The last time a director made a prequel to his own seminal, 1970s science-fiction film, it was The Phantom Menace, so maybe we should be relieved that Prometheus is a Jar Jar Binks-free zone. On the other hand, the announcement that Ridley Scott would be revisiting Alien, 33 years on, was so intoxicating to the world's sci-fi geeks (e.g. me) that they've been gearing themselves up for a work of genius – and Prometheus definitely isn't that. What it is, is a remake of the original film with a far higher budget, a thick coating of mysticism, and a screenplay that seems to be cobbled together from a dozen different drafts. Not as far removed from The Phantom Menace as it might have been, then.
As in the first Alien, a spaceship full of cryogenically frozen astronauts finds its way to a distant moon where there may be something nasty lurking in the woodshed. The Sigourney Weaver substitute is Noomi Rapace, who plays an English archaeologist, despite her Swedish accent. Among the other crew members are Charlize Theron as a laughably villainous corporate ice maiden, and Michael Fassbender as a fastidious robot with an appreciation of Peter O'Toole. Fassbender, as ever, is fantastic. But his shipmates are a strange, irrational bunch.
In some scenes, they get upset over nothing, while in others they shrug off a gory killing as if it hasn't happened. And then there's a scientist who uncovers the awe-inspiring remnants of an alien civilisation, and reacts with the depressive question, "Do you think we wasted our time coming here?"
It's all a bit of a muddle. Whereas Alien had the streamlined simplicity of its three-word pitch – "Jaws in space" – Prometheus keeps hopping back and forth between the spaceship and the moon's surface, while the protagonists meet their fates in all sorts of confusing, contradictory ways, the tone veering between cod-philosophical solemnity and monster-movie trashiness. That's not to say that there aren't a couple of good, grisly shocks. And the breathtaking design, similar as it is to the first film's, is breathtaking all the same. But if Alien was intended as a spooky little horror movie, only for it to turn out to be a visionary classic, Prometheus gets things the other way round.
The Angels' Share is the new film from one of Scott's contemporaries, Ken Loach (or rather, Ken Loach and Paul Laverty, as the director and screenwriter have been collaborators for decades). It's the story of a hoodlum (Paul Brannigan, a real find) who sniffs a way out of his dead-end situation when he's introduced to the delights of Scotch whisky by his community service officer, John Henshaw. It's a well-meaning comedy-drama, with plenty of earthy jokes and an uplifting sense of optimism. But from its slapped-together sloppiness, you wouldn't guess it had been made by a feted veteran, so much as by a community film group sponsored by a distillery.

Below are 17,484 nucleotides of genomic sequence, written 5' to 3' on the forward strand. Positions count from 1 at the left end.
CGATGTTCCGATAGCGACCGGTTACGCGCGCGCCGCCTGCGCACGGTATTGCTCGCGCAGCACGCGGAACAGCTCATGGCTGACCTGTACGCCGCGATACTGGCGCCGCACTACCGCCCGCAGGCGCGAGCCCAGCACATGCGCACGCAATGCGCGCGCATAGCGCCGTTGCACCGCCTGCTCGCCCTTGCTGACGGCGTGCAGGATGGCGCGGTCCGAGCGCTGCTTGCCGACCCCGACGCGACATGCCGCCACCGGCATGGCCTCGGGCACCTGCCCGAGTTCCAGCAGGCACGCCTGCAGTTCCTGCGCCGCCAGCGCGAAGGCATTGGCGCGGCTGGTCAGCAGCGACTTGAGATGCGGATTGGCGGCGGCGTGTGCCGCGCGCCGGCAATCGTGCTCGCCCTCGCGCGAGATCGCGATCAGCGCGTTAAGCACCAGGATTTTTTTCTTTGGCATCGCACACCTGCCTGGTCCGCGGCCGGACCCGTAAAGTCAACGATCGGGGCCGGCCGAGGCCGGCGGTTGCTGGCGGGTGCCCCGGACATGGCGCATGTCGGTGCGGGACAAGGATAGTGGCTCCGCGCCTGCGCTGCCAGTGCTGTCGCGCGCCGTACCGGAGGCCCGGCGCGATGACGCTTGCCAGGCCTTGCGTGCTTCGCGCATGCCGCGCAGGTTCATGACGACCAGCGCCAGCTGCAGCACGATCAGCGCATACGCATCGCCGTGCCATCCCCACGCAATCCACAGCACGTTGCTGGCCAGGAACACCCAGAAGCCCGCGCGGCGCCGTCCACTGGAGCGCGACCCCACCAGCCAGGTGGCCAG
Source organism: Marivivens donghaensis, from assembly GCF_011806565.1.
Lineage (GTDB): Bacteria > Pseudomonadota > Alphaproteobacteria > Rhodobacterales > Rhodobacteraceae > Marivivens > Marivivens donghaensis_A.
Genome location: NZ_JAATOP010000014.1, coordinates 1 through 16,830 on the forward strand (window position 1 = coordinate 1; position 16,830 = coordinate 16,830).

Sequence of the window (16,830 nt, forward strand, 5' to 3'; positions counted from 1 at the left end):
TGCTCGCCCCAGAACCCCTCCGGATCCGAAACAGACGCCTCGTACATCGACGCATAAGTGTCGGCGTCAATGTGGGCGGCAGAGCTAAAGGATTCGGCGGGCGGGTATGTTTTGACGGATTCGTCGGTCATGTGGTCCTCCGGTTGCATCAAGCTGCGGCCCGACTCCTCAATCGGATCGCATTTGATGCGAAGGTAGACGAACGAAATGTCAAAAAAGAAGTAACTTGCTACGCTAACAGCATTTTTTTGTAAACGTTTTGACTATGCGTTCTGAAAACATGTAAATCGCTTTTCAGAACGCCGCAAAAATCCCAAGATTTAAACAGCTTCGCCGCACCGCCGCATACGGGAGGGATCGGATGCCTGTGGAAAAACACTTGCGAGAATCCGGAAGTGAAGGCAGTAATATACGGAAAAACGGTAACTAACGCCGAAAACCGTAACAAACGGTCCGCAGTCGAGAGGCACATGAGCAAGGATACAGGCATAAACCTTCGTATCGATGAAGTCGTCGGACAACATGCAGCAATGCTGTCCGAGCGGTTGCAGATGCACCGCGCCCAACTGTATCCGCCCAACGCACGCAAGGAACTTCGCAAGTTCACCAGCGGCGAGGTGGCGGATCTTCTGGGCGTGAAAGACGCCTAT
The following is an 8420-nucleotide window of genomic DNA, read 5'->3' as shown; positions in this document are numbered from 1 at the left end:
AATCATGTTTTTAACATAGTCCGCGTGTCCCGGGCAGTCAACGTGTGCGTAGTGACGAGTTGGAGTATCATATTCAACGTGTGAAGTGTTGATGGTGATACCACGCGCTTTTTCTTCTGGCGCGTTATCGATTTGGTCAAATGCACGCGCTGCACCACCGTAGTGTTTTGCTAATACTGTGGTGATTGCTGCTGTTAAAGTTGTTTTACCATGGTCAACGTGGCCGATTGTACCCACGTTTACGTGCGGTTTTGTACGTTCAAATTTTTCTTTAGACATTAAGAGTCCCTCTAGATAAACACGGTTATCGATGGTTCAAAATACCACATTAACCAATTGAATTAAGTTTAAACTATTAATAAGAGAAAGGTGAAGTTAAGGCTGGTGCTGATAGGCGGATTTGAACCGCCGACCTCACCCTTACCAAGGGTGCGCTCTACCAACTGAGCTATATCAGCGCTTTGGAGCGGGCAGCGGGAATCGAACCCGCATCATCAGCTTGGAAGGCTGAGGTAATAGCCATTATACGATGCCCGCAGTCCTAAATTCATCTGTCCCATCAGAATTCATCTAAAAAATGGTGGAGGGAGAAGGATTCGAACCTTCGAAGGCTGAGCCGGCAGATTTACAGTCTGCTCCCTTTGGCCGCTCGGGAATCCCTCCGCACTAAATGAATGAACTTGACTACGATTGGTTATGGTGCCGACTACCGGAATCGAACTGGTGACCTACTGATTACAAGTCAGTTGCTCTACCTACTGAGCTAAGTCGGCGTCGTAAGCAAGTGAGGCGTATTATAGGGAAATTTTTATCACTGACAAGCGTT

To begin with, it's an uncompromising examination of life without prospects on Glasgow's toughest council estates. But then, after about half an hour, it becomes a light-hearted docu-drama about whisky-tasting: much as the young hero of Kes discovered a talent for falconry, Brannigan has a nose for single malts. And then, just as we're adjusting to this feelgood tale, the film changes tack again, and suddenly – a full hour into proceedings – it becomes a wacky 1980s crime caper, complete with kilts, a coachful of nuns, and The Proclaimers on the soundtrack. None of these various ingredients is given room to breathe: the heist feels like an afterthought, Brannigan's flair for whisky identification is irrelevant, and the other characters don't have anything to do except hang around with him. In Scotch terms, you'd say that The Angels' Share had a measure of single malt in it, but some Irn Bru and a pint of lager too.
The year's second live-action retelling of Snow White wants us to forget that it was ever a fairy tale. We're supposed to see Snow White and The Huntsman as an epic – a rain-drenched, mud-spattered epic, full of siege engines, burning villages, and all sorts of borrowings from The Lord of the Rings and The Lion, the Witch and the Wardrobe. It's certainly spectacular – the director, like Ridley Scott before him, has come straight from making adverts – but it's also a glum, pompous trudge of a film. Kristen Stewart plays Snow White as the same awkward wallflower that she usually plays. And the wicked queen (Charlize Theron, again) is less wicked than endlessly, repetitively angst-ridden. I'm at a loss as to who's going to enjoy it. It's too miserable for Disney Princess collectors, and yet, beneath the Tolkienesque trappings, the story remains as saccharine as when Uncle Walt told it, so it's hardly going to satisfy Game of Thrones devotees. And we don't even meet the dwarves until halfway through. As fun as it is when we finally bump into a cockney gang played by Ian McShane, Bob Hoskins, Nick Frost et al, we have to endure a lot of rain, mud, and maggot-riddled bird corpses first.
Tales of the Night, from Michel Ocelot, is a bewitching children's animation in shadow-puppet style exploring the joys of narrative and myth. Expect eye-popping colour schemes and 3D design of dazzling artistry. An Algerian immigrant joins the French Resistance in Free Men, a tough, revealing war drama by Ismaël Ferroukhi. Tahar Rahim, from A Prophet, is the charismatic lead.
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